Lakers: Kobe injury not healed

The Los Angeles Lakers have ruled Kobe Bryant out for the remainder of the season after a re-examination of the veteran guard's injured knee showed it still hadn't healed, the team announced Wednesday.

Bryant has been sidelined since Dec. 17 with a fracture of the lateral tibial plateau in his left knee. He also missed the Lakers' first 19 games while recovering from a torn Achilles in his left leg suffered last season.

"Obviously this has been a frustrating and disappointing season, but I appreciate all the support I've received from the Lakers and the fans and look forward to being back and ready for the start of training camp," Bryant said in a statement released by the team.

Bryant addressed the media later Wednesday and said he has high expectations for when he returns.

"I don't want to say I'll be back at the top of my game, because everybody is going to think I'm crazy and an old player not letting go, that sort of thing," Bryant said. "But that's what it's going to be."

Bryant was examined Wednesday by team physician Steve Lombardo.

"With Kobe's injury still not healed, the amount of time he'd need to rehab and be ready to play, and the amount of time remaining in the season, we've simply run out of time for him to return," Lakers trainer Gary Vitti said in a statement. "However, Kobe will have the entire offseason to heal, rehab and prepare, and we look forward to him being 100 percent for the start of next season."

Bryant said he made his decision to sit out the rest of the way Tuesday, prior to the final evaluation.

"The amount of time that we're looking at in terms of being able to get as healthy as possible and then get in shape so that you don't come back and get hurt again, by the time that's ready to go you're looking at a week left in the season or whatever the case may be and it didn't really seem worth it," Bryant said.

Bryant said that he has upped his rehabilitation from an exercise bicycle to an elliptical machine and hopes to run on a treadmill next week, but that the prolonged recovery should help him.

"You just continue to try to ramp up," Bryant said. "Now I find myself really looking at a seven-month training program. Just doing everything I can to get my body ready and be 100 percent and I have seven months to do that. So, I feel pretty good about it."

Bryant echoed the same thoughts on Twitter:

In all, Bryant played six games this season, averaging 13.8 points, 6.3 assists, 4.3 rebounds and 42.5 percent shooting from the field. The Lakers are 22-42, tied for the worst record in the Western Conference.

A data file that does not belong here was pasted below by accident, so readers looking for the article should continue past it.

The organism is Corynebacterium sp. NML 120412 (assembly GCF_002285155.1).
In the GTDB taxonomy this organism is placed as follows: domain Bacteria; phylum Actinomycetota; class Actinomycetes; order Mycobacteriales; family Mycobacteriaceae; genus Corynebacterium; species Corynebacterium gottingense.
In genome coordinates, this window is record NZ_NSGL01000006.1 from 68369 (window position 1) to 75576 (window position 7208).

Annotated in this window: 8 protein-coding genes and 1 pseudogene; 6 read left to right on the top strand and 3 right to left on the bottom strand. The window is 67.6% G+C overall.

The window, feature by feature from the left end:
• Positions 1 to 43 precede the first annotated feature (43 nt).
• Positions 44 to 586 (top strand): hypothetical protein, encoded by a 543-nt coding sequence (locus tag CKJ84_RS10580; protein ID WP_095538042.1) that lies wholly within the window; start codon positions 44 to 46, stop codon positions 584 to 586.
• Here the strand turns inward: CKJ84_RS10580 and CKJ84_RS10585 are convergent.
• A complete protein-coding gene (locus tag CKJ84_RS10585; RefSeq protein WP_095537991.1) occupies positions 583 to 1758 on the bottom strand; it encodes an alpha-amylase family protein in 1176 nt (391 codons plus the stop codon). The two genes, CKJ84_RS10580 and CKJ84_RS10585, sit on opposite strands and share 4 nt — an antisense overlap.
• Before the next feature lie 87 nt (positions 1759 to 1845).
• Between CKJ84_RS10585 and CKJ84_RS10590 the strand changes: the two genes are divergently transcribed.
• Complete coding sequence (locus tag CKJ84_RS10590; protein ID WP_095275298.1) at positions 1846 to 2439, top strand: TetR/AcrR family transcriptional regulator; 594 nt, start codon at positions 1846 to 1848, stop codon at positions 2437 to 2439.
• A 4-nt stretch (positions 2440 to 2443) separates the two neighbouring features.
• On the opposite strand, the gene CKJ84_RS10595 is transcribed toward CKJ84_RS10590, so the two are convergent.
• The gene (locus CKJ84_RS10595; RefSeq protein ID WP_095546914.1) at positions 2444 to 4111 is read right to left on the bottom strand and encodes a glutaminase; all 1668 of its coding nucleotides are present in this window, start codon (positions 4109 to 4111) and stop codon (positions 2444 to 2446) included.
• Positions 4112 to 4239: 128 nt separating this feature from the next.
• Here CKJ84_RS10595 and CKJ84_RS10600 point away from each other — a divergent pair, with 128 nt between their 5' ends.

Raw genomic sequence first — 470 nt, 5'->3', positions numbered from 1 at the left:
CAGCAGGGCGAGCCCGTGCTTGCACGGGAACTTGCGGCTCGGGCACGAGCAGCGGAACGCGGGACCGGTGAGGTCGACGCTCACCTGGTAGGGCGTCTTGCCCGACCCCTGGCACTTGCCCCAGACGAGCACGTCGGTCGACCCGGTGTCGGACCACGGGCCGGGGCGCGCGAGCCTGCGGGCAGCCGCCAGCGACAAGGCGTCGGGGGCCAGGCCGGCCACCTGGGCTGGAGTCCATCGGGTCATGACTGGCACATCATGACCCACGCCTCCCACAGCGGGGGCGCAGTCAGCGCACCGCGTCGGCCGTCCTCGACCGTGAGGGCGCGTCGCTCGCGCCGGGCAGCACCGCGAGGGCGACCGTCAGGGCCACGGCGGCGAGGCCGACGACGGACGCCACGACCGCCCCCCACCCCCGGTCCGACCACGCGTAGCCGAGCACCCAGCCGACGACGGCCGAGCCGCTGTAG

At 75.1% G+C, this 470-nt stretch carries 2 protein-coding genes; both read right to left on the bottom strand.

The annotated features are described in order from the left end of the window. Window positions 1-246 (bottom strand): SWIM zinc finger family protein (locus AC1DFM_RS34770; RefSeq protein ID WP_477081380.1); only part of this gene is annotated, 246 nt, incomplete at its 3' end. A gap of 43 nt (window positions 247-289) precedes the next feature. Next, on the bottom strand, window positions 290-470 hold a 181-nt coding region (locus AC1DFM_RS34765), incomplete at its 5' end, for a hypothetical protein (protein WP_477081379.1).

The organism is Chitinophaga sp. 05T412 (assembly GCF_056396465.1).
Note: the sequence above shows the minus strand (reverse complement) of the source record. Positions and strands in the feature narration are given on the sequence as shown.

Los Angeles signed Bryant to a two-year, $48.5 million contract extension in November. The five-time NBA champion called his recovery "a slow process" during a news conference in New Orleans at All-Star Weekend last month.

Lombardo examined Bryant on Feb. 21, and it was determined the 18-year veteran would be sidelined three more weeks before being re-evaluated because of continued pain, swelling and soreness in the knee.

"As time went on, I think everybody kind of expected it," said Lakers coach Mike D'Antoni. "It got to a certain point of no return and obviously he's doing what's best for his health and it seems to be the right thing to do."

D'Antoni expressed confidence in the 35-year old's ability to return at a high level, however.

"We all know Kobe," said D'Antoni. "I would say if it's humanly possible, yeah, he'll be right back at the level he always was. He'll dedicate this summer and fall to getting ready and come back with a vengeance."

General manager Mitch Kupchak had said he didn't want Bryant back until he was "100 percent."

"We're not going to push him to get back," Kupchak said. "I don't see why you would. We've made a commitment to him for two more years, and I just don't know why we'd do that [push him to come back]. But if he feels he's ready and he's in shape and he gets the doctor's approval, then there's no reason why he couldn't do that."

The Lakers still must pay Bryant his entire $30.453 million salary for the 2013-14 season, and an insurance policy will cover only 15.6 percent of it ($4.75 million).

After a player misses 41 consecutive games because of an injury, the league's insurance policy kicks in. Starting with the 42nd game, the insurance pays for 80 percent of the player's salary for games missed.

Because Bryant returned in the 20th game of the season, the insurance clock stopped and then started again after he was hurt. Bryant had to be out for another 41 games, meaning the Lakers will recoup only 80 percent of Bryant's salary for the final 16 games.

The insurance policy will start to kick in next Wednesday, when the Lakers play the San Antonio Spurs.

D'Antoni also reiterated that Lakers veteran guard Steve Nash would likely not play again this season.

"I think he's a little bit in the same boat as Kobe is," D'Antoni said of the 40-year-old Nash. "We'll make sure he's ready for next year if that's what he wants to do and get him 100 percent well. It really makes no sense right now to force him into something that he's probably not ready to do."

Bryant's diagnosis already caused ripples throughout the NBA.

"It hasn't been the same without Kobe because of what he means not only to the Lakers franchise but what he means to this league," said Clippers guard Chris Paul. "Me living here in L.A., I'm used to watching the games at night and watching Kobe and seeing what he's going to do that a given night. Him being a friend of mine I hate to see that. But the one thing I know about him is that he's already getting ready for next season."

ESPNLosAngeles.com's Dave McMenamin and ESPN.com's Darren Rovell contributed to this report.